On May 22, 2001, I left work around 1pm to venture solo from Madison, WI, to Minneapolis, MN to see David Byrne at the First Avenue club (made famous by Prince in the film “Purple Rain”).
I figured the drive would take about 3 or so hours, and I wanted to make sure I got there in time to get a good spot, since it would be standing room only. Unfortunately, the weather turned pretty horrible, and it took just over 4 hours to get there. But I was still pretty early.
After I finally got parked and fed, I headed over to First Avenue where I was met with a sign on the door that said the start time of the show would be pushed back two hours. There were a lot of roadies and tour people around, so I asked a few of them to see what I could learn.
It turned out that due to the weather, they were really late getting in, too. The doors were now going to open at 8:30. There would still be an opening band, and David Byrne wouldn’t go on until around 10:30. This change meant the show wouldn’t be done until 12:30, and I wouldn’t get back to Madison until 4am, at the earliest, with an expectation to be at work the next morning.
The delay was complicated by the fact that, on this tour, Byrne was hiring members of the local symphony in each city to play the strings – which were a heavy part of the “Look Into The Eyeball” album that he was promoting on this tour. What I learned from asking around was that he had to play the entire show with the local string players, in each city, before he would then do the concert to the public. He wanted to make sure they knew their parts, so he would rehearse the entire show.
Faced with either getting home at 4am or just leaving and missing the show, I got creative and opted for the third option. Not being one to ever give up or settle for the obvious options, I started chatting up the staff at the club. After building a rapport, I started to tell my story. I had traveled 4 hours in the wind and rain to see this show, and I just couldn’t stay.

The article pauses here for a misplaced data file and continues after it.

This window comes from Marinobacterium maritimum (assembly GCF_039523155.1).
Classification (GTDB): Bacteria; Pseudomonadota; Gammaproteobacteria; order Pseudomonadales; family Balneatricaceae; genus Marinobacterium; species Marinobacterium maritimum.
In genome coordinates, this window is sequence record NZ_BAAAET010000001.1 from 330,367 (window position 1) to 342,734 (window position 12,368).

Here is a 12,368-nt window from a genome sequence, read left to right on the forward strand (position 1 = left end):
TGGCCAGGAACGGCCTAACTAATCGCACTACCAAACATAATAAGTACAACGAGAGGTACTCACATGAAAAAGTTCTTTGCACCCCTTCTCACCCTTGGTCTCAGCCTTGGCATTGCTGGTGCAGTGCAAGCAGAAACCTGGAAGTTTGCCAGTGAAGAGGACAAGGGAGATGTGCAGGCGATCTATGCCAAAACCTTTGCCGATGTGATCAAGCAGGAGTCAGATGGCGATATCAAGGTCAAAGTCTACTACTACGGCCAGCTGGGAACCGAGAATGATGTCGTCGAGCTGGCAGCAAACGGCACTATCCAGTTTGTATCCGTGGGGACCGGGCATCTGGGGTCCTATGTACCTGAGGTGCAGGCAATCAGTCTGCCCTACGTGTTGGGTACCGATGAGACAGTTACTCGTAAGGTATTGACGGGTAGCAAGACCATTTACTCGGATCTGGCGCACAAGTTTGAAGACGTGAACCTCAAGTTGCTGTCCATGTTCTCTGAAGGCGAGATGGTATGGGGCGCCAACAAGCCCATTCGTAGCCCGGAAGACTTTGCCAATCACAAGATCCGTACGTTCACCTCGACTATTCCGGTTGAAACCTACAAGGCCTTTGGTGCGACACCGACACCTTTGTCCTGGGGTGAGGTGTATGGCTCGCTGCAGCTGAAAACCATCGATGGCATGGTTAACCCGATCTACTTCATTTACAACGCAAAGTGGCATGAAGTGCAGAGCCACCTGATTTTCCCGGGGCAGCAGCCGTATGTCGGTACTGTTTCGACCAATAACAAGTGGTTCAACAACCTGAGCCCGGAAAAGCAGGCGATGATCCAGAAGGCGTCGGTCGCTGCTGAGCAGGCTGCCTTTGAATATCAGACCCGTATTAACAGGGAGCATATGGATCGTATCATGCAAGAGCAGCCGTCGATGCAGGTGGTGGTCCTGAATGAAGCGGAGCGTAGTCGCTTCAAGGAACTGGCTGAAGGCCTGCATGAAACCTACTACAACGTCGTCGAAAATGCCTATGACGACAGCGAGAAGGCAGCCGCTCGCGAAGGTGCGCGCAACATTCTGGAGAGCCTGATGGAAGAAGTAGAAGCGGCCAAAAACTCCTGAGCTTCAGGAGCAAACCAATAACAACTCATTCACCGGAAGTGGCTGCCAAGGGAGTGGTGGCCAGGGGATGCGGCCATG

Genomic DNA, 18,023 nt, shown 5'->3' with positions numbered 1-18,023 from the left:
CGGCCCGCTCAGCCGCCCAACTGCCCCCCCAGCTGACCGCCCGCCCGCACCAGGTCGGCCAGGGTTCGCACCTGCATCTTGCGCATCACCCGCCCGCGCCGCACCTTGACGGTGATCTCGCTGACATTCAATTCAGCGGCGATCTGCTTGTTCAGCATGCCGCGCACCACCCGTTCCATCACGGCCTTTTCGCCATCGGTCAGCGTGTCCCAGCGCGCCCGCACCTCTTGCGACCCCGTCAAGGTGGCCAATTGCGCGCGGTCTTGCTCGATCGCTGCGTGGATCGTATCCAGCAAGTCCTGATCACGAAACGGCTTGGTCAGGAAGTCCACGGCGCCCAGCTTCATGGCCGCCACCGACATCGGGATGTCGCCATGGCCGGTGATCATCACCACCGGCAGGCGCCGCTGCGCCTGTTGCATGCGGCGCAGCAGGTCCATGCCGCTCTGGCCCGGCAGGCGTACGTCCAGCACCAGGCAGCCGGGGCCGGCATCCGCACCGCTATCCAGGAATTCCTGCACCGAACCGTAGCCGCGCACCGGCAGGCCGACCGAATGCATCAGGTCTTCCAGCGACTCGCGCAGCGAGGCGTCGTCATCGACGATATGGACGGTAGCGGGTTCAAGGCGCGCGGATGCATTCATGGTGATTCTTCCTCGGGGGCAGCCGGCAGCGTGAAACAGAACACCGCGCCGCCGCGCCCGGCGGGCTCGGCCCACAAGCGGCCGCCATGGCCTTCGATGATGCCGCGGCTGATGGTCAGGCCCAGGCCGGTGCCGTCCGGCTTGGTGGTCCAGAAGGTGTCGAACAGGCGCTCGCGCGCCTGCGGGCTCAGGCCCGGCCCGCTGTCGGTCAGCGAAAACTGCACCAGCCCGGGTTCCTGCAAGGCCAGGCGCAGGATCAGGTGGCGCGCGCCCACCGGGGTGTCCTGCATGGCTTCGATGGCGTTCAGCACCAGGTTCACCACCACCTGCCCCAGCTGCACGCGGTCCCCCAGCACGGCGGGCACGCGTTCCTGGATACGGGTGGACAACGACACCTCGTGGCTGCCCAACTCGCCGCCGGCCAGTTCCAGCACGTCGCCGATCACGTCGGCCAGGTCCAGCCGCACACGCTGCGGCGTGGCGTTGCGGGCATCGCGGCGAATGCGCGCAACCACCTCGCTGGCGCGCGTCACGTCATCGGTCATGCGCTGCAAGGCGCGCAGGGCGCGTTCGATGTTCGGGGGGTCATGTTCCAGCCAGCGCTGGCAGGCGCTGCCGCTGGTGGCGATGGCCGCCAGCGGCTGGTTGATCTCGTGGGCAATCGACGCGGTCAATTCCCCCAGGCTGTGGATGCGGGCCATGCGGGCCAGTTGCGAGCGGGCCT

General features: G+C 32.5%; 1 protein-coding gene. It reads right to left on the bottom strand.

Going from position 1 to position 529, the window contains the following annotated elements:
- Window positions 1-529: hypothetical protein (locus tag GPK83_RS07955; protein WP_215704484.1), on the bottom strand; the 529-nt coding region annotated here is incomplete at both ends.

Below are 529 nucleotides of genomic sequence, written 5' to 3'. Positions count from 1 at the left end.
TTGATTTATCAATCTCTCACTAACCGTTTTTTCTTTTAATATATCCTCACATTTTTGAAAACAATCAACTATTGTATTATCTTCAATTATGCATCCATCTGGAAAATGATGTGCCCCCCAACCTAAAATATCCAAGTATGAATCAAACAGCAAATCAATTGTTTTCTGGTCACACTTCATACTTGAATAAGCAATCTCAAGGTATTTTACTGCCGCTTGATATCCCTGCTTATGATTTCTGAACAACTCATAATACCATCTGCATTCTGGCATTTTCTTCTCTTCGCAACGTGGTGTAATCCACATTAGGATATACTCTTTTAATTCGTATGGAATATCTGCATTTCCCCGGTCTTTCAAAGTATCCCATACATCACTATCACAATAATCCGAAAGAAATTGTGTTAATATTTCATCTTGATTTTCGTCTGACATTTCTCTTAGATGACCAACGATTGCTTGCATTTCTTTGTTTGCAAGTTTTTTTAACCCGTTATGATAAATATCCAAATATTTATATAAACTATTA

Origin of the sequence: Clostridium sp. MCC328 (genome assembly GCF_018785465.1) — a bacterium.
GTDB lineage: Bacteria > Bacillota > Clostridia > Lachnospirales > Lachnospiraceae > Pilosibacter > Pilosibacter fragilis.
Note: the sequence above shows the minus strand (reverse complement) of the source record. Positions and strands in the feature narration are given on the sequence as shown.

Was there any way I could go in and watch the rehearsal?
After a few false starts, I found someone who said yes, so long as I don’t stand out or make any noise – two very easy asks for the trade off.
So I walked in and tried to stay in the shadows. Turned out I got in just to see the beginning of the rehearsal. At this point in my life, I was recording every show I would go to, but I was so conspicuous that I didn’t feel comfortable trying to get my equipment sorted.
But it was a great trade off. Not only did I get to see the entire show, but I also got to see him train the new players on the nuances of each song and how he wanted them performed. The amount of detail he was sharing on where their part fit in, the cues they could pick up from his choreography and the explanations of the songs themselves were priceless. Plus, I got to see it without a crowd full of people talking and spilling drinks on me.
It was just me, David Byrne, and his band. And they were playing for me.
When the finished the rehearsal, I snuck out the back, hopped in my car and headed off. I would see him again later on that tour, so I was able to experience the show in two very different ways. It was a great tour, with a great setlist:
(setlist courtesy of setlist.fm)
Taking “no” for an answer has never really been in my nature. Whenever I can, I seek to make opportunities for myself – especially unusual ones. I recently wrote about Pamela Alexander and her influence on me when it comes to making things happen, and that definitely applied, in this case. While everyone else was content to wait for the late show, I was able to create one of my most memorable concert experiences.
And I couldn’t have done it alone. Again, people want to help. And fortunately, there was someone at First Avenue who didn’t want me to have to drive back to Madison empty-handed.
The show was amazing, and while this isn’t footage from my experience, here’s a clip of “This Must Be The Place (Naive Melody)” from that tour…